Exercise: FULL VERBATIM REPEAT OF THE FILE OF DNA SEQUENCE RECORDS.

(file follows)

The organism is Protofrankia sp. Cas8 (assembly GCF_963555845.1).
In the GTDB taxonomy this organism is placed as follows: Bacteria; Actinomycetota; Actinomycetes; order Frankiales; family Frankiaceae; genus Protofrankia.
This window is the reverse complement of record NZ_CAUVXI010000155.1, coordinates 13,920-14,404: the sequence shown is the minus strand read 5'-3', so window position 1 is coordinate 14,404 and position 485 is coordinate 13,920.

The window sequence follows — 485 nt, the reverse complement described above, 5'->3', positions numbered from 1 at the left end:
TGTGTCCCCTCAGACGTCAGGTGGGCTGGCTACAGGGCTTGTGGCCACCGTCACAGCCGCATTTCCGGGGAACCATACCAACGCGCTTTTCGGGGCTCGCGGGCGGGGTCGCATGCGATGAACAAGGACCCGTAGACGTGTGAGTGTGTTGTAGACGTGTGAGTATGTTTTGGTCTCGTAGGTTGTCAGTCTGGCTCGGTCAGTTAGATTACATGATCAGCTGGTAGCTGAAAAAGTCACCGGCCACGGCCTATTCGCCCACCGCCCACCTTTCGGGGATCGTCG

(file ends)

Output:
The organism is Protofrankia sp. Cas8 (assembly GCF_963555845.1).
In the GTDB taxonomy this organism is placed as follows: Bacteria; Actinomycetota; Actinomycetes; order Frankiales; family Frankiaceae; genus Protofrankia.
This window is the reverse complement of record NZ_CAUVXI010000155.1, coordinates 13,920-14,404: the sequence shown is the minus strand read 5'-3', so window position 1 is coordinate 14,404 and position 485 is coordinate 13,920.

The window sequence follows — 485 nt, the reverse complement described above, 5'->3', positions numbered from 1 at the left end:
TGTGTCCCCTCAGACGTCAGGTGGGCTGGCTACAGGGCTTGTGGCCACCGTCACAGCCGCATTTCCGGGGAACCATACCAACGCGCTTTTCGGGGCTCGCGGGCGGGGTCGCATGCGATGAACAAGGACCCGTAGACGTGTGAGTGTGTTGTAGACGTGTGAGTATGTTTTGGTCTCGTAGGTTGTCAGTCTGGCTCGGTCAGTTAGATTACATGATCAGCTGGTAGCTGAAAAAGTCACCGGCCACGGCCTATTCGCCCACCGCCCACCTTTCGGGGATCGTCG